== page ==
Phillips: The simple diction issues are the sibilant S, which is common and can be dealt with through exercises, and placement. And lisping, which is also correctable. The more knowledge you have about your instrument, the more command you have over it. I can create a sibilant S or a lisp [for voiceover work] and also remove them. What I [also] see is a disconnect between body, breath, and voice—actors not connecting fully, not giving over the word with full commitment. It's usually tension that's keeping the word from completely, fully leaving the body. [National Theatre Head of Voice] Patsy [Rodenburg] calls speech one of the most generous acts of giving. If you don't completely invest in giving the word, it's going to be muffled, mumbled, or swallowed.

Cynthia Bassham, voice and speech instructor, University of California, Irvine: The Drew Barrymore syndrome: the voice trails off at the end of the sentence, like an airborne virus. It's about having awareness so you can make [character] choices.

Bassham: Judi Dench. Ian McKellen. Laura Linney uses her mouth, not overdoing it, just as one of the many instruments to create her character.

Kaiser: If [film or TV] directors want someone who speaks well, they'll hire a Brit: Alan Rickman. Patrick Stewart. Americans mutter like Jimmy Stewart or Tom Hanks. Meryl Streep is an exception.

Dearth: Kevin Kline. Meryl Streep.

Pehde: I think most probably feel they speak adequately and are understood in daily communication, so it's not even a thought to them.

Dearth: Sounding different. It spooks them. They don't recognize themselves.

Kaiser: I work with young actors already in training for years, including diction. What scares them is the outdoor space here [at Oregon Shakespeare Festival]. It requires extraordinary articulation. It's hard for them to play moments that feel "real." Their sense of truth won't allow for it.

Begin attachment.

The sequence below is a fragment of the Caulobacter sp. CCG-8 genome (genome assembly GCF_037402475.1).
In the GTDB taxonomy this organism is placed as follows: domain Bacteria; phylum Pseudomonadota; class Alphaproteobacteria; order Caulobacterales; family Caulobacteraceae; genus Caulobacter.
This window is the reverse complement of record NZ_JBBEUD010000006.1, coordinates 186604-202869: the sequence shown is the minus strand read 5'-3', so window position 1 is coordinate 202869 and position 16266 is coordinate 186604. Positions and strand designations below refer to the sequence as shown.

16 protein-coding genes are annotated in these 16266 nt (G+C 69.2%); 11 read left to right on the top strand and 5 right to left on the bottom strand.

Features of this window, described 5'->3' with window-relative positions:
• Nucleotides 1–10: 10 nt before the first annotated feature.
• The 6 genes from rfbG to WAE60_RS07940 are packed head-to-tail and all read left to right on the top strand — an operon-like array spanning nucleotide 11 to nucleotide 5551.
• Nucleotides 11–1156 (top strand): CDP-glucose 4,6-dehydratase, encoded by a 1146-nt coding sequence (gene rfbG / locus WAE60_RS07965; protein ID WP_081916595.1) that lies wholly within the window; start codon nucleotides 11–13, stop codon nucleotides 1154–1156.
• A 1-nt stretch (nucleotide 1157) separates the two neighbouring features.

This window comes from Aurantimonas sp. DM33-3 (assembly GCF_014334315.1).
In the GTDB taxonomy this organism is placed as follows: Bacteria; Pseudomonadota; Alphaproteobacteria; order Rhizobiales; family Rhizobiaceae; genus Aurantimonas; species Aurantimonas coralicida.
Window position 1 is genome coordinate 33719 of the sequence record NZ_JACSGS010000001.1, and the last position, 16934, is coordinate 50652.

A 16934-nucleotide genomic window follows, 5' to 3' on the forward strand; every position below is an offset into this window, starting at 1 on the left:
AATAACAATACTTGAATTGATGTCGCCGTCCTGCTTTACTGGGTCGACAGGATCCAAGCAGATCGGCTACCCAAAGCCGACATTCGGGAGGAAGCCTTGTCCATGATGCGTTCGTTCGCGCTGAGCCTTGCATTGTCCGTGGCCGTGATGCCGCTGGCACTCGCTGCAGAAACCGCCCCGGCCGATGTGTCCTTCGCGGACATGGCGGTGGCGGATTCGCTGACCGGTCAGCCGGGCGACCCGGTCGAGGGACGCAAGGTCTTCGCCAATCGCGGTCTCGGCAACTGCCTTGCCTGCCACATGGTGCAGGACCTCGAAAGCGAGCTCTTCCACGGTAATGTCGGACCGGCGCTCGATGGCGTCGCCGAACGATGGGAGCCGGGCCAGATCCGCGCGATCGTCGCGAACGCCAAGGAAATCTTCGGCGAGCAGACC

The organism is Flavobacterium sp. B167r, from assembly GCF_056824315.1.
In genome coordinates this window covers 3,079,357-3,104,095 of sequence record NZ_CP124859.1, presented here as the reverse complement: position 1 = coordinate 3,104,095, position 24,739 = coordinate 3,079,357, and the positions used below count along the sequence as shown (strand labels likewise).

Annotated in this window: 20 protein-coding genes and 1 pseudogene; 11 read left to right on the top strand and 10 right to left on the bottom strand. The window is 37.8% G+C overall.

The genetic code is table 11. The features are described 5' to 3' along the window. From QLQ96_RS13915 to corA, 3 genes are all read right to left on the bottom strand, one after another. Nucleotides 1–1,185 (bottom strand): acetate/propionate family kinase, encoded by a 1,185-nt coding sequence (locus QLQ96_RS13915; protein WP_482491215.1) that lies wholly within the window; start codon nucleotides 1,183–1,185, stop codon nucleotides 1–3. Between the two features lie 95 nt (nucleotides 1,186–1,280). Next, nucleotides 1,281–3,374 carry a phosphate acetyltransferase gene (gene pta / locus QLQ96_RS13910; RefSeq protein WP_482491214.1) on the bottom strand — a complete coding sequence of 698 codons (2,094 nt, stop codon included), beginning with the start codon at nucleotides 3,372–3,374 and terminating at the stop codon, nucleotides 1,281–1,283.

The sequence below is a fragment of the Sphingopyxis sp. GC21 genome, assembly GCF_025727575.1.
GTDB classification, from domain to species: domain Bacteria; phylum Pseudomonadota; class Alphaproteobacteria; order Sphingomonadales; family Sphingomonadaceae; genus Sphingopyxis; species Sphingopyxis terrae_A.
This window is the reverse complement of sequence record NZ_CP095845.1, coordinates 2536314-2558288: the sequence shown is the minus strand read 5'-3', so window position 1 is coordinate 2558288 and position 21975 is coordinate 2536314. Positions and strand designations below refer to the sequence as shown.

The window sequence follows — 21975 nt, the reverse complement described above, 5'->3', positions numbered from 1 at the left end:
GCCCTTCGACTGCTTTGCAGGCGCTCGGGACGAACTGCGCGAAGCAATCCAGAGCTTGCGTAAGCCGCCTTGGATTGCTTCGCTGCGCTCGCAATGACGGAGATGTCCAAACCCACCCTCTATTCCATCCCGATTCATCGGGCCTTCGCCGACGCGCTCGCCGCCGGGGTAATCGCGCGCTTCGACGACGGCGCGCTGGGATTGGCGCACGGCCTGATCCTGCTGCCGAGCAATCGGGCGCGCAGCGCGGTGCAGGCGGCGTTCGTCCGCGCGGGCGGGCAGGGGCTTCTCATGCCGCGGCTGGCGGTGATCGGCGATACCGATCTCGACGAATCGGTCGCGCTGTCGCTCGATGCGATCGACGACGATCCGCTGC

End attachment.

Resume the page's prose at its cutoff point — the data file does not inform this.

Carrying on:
Draper: Diction, or any kind of acting technique that's specific, can feel threatening to a heart-based, Stanislavsky- or Meisner-trained actor. Their spontaneity is the basis for their art.

Bassham: I'm still working on my camera technique. I tend to oversend. In order to be relaxed and easy and present, I have to be confident that my mouth is as warmed up as it can possibly be.

Kaiser: There's no standard at all in film and TV. [Diction] is fixed in the booth, or with filters, or not at all. Theatre actors often get into trouble with casting directors for being "too speechy." There's a perception that they're not able to tone it down. What they're doing is articulating clearly, but it sounds phony because of the current standard, which is to mumble. If you speak too clearly, you're cast in evil or pretentious roles: David Ogden Stiers speaks clearly and was cast as a pompous ass in M*A*S*H. [Kelsey Grammer in] Frasier is a good example; he's considered pompous because he speaks clearly and well. Good diction is often a liability in film and TV.

Phillips: I was a classically trained actress, and diction was emphasized. When I moved to TV, film, and voiceover, I had to undo a lot of my diction. I was overarticulate for those mediums. I had to relax my diction to sound more real. The market wants real. [Students] come to me forming consonants in the back of the mouth, and that makes them sound very real. But if they want to expand their range as actors, it's in their interest to explore the entire instrument—not just the lips, the teeth, and the tip of the tongue. The deeper and deeper you explore and discover your instrument, your diction takes care of itself when your [focus] is on clarity of speech, not diction [per se]. Speech is the meeting of body, breath, and word. When those three things come together in a state of relaxation, the diction clarifies. Who you [as your character] are, where you are, who you're speaking to, what you want—these are in any text, whether Shakespeare or a commercial or a promo. It's all about good acting and about integrating the entire instrument: the body, the supported breath, and the word.